Banks in Lebanon are flat out breaking the law, or maybe they’re just basking in Lebanese people’s misery right before the Holidays.
By restricting the weekly amount a citizen can withdraw from their own bank accounts, account holders are given the right to pursue claims against these banks according to legal experts.
As reported by Gulf News in their interview with Lawyer Zeina Mouanness, “A big part of what banks have been doing is based on unauthorized and unilateral decisions. They cannot apply such precautionary measures without clear regulations.”
The Lebanese Central Bank currently sets a limit of $1,000 as weekly withdrawals of cash and another limit on online transfers. I personally have only been able to withdraw $500 after which I was told I had exceeded some kind of limit.
Most ATMs had stopped dispensing US dollars even prior to the Lebanese revolution, and banks have been applying random caps on weekly cash withdrawals, varying between $100 to $500 ever since.
So where do Lebanese people stand amid all of this? Well, they can resort to one of the three following scenarios according to Ms. Mouanness:
“They could launch a bankruptcy lawsuit against the banks for failing to pay them the amounts requested.”
“They could file a [criminal case] against the bank.”
“They could lodge a lawsuit before a judge on an urgent basis, demanding the bank pay their money in cash. As per the first two procedures, a claimant could also request the court to impose a provisional seizure against the bank’s assets to ensure that the claimants’ money remains safe and untouched.”
According to another lawyer, Ms. Joceline Al-Rai, people also need to read the contracts with their banks – a matter not many people resort to at all sadly, often blindly signing all the banking agreements after waiting for hours to open the account in the first place.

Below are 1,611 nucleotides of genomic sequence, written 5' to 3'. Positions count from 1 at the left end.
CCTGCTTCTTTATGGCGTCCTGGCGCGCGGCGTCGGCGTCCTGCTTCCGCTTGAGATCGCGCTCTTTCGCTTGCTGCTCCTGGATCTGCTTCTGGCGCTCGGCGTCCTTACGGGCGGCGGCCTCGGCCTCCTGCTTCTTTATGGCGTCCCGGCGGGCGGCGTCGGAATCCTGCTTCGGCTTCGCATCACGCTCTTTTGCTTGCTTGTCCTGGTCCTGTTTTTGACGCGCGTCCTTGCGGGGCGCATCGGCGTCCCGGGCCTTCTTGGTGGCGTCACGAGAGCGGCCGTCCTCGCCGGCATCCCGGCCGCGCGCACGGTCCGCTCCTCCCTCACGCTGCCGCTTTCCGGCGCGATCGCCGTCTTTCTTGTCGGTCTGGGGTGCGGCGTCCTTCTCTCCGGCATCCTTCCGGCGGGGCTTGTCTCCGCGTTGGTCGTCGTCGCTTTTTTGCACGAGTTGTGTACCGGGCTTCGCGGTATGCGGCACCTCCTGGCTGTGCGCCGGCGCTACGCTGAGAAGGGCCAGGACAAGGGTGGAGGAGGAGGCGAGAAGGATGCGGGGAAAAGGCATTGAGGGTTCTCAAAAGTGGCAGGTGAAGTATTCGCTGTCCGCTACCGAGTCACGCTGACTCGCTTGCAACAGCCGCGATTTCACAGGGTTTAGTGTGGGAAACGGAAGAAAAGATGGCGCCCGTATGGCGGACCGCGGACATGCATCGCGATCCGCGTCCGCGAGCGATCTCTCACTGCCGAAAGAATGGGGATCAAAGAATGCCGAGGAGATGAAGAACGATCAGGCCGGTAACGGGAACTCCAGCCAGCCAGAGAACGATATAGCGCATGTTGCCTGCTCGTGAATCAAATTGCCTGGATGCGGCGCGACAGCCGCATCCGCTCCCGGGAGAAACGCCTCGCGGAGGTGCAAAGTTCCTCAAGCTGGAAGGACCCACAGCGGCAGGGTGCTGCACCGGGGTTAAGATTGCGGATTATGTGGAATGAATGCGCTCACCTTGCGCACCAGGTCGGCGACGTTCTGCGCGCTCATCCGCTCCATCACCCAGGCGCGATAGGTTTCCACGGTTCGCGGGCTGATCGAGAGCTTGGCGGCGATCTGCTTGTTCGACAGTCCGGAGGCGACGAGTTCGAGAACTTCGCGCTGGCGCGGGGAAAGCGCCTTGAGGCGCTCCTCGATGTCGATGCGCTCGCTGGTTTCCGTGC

Ms. Joceline Al-Rai explained: “Clients and depositors have the right to take legal action against their banks and reclaim their money … however, they need to review the clauses included in the contracts they signed upon opening their accounts. Unfortunately, the majority of clients sign those contracts blindly and without reading those clauses thoroughly.”
According to Article 670 of the Lebanese Penal Code, “A suspect — be it a business or an individual — who withholds, disperses, embezzles or misappropriates a victim’s deposit, faces imprisonment of between two months to two years and a minimum fine of 50,000 Lebanese pounds”. (Maybe we can all make those exchange rates we lost back?)
The reality of the fact is that the banking industry cannot limit cash withdrawals or deny clients from accessing their deposits without a law that dictates this.
And Members of Parliament have not legislated a law to allow banks to take these measures upon account holders.
This month, a judge reportedly ordered Bank Byblos to release a depositor’s funds in full, making it the first ruling of its kind since Lebanese banks started implementing informal capital controls.
Judge Ahmad Mezher ordered the release of 129,000 Euros that a company had deposited in a current account. The depositor initiated legal action against the bank that had refused her withdrawal rights. So good news is, it works!
In his ruling, the judge deemed the bank’s procedures as “illegal” and ordered the bank to pay a daily fine of around $13,500 in case of failing to release the deposit in one big shot.
The reality of the fact is, this is good and not really good in application – because the people that need their money the most, are not the ones with the biggest bank accounts, and the ability to hire the most influential and “scary” lawyers by throwing money at the problem.
They are the average Lebanese people struggling to make ends meet, stay above water, and give their families the Christmas they deserve. Let’s make one last Christmas wish for Lebanon.
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